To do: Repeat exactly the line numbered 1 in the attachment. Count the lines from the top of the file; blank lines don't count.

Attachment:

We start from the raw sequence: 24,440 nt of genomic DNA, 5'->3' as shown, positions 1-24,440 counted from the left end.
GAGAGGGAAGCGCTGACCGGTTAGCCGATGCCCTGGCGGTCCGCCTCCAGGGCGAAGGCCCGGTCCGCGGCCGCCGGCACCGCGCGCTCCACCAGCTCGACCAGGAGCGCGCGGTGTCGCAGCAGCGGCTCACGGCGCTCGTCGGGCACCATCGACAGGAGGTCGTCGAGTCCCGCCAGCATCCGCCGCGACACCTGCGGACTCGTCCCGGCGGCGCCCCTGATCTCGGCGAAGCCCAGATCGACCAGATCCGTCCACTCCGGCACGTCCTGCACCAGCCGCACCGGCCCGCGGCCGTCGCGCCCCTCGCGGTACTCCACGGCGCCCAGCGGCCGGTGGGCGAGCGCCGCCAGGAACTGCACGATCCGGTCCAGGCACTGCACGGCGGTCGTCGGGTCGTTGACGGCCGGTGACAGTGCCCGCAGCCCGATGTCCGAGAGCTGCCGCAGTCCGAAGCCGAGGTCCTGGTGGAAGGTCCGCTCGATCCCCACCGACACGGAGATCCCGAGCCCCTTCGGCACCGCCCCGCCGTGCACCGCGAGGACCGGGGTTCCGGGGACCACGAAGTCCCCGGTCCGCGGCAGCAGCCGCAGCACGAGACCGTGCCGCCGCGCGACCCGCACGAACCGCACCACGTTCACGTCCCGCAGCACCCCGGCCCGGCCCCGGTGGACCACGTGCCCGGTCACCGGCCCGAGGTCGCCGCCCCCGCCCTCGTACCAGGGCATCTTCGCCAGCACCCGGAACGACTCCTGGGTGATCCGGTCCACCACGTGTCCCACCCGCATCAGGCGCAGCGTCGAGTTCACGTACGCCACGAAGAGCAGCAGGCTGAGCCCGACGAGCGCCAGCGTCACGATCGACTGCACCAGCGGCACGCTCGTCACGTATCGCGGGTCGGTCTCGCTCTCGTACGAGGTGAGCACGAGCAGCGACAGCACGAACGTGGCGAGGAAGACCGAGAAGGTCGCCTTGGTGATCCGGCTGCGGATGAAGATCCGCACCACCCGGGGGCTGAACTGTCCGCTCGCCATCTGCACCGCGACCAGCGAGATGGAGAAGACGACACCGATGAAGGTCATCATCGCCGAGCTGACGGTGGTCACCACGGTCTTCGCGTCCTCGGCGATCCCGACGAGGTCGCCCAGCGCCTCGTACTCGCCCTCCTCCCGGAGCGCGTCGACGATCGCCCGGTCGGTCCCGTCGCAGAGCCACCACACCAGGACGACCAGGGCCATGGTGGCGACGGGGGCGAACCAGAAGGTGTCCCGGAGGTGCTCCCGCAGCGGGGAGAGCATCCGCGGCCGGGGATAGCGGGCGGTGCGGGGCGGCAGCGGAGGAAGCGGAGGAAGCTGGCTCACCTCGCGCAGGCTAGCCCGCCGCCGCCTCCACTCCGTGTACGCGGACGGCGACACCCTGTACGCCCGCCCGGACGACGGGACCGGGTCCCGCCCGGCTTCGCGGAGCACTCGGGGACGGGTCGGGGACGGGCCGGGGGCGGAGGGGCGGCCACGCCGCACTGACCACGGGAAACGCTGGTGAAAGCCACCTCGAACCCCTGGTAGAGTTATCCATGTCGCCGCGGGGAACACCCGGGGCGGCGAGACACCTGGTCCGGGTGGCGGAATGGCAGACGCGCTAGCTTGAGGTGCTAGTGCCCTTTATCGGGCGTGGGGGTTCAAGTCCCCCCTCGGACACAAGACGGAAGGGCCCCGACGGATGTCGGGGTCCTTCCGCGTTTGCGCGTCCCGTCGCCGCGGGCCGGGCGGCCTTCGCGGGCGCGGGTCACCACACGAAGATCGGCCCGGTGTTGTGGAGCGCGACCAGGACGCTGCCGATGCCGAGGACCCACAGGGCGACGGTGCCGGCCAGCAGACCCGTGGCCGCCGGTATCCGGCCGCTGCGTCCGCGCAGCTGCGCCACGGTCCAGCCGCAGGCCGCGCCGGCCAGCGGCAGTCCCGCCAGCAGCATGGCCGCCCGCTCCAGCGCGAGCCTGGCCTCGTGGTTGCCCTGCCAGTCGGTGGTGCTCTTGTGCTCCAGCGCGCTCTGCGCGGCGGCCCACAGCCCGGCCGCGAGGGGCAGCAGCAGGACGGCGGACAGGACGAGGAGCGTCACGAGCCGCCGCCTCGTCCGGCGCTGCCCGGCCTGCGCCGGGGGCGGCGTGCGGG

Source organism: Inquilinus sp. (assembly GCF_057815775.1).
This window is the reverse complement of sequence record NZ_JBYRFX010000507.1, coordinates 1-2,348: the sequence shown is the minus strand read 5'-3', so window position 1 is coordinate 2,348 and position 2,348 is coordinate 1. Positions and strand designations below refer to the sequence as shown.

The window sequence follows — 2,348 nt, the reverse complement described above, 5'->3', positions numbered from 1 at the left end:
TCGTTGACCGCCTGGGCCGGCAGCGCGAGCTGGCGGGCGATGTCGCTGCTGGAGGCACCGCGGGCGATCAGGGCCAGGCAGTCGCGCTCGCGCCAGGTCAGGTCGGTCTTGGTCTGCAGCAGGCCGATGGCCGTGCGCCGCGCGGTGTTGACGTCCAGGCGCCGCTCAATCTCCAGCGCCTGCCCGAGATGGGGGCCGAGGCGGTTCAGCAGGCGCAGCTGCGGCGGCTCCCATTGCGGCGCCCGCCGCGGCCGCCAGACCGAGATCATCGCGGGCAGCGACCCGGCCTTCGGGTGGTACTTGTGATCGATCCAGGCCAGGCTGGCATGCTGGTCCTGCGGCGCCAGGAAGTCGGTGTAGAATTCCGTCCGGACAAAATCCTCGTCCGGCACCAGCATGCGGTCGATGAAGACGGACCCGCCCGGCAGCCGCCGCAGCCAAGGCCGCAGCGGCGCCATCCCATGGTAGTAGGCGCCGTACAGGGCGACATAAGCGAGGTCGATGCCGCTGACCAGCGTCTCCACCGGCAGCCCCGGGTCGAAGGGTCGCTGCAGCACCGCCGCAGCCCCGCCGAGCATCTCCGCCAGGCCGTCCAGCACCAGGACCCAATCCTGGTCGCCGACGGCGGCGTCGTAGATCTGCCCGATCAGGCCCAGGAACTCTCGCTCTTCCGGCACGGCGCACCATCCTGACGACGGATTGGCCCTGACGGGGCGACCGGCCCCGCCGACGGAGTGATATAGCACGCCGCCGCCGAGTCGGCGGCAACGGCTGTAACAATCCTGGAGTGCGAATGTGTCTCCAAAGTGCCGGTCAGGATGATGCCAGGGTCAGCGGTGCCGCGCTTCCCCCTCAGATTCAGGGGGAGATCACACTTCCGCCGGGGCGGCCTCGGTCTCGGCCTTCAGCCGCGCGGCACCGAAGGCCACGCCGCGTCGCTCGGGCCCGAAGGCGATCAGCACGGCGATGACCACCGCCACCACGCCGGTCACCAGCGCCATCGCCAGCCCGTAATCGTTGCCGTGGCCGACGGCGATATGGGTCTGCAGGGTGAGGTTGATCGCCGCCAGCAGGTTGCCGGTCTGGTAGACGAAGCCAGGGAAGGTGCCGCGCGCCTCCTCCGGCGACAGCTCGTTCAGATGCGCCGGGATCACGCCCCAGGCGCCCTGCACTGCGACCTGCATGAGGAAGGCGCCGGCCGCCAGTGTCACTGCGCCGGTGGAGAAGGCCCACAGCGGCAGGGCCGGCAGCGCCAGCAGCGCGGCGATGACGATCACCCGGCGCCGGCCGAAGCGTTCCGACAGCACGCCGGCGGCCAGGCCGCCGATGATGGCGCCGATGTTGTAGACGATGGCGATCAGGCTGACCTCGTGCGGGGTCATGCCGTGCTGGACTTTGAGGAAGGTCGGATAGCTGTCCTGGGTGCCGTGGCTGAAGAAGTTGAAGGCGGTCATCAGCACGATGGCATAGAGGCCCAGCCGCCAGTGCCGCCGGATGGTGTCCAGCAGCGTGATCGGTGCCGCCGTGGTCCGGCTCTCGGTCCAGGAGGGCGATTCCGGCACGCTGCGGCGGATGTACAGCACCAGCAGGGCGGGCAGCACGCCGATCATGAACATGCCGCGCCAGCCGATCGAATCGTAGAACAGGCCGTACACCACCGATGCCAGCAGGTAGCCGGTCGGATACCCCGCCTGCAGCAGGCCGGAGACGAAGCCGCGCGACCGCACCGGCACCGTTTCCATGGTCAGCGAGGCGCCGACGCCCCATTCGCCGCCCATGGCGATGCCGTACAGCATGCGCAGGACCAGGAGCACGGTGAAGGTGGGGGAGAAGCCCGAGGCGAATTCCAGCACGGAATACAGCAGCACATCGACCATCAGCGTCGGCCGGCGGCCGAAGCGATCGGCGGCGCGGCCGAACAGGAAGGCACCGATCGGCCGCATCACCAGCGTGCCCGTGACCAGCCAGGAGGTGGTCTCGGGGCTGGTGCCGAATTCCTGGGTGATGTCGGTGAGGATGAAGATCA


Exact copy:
We start from the raw sequence: 24,440 nt of genomic DNA, 5'->3' as shown, positions 1-24,440 counted from the left end.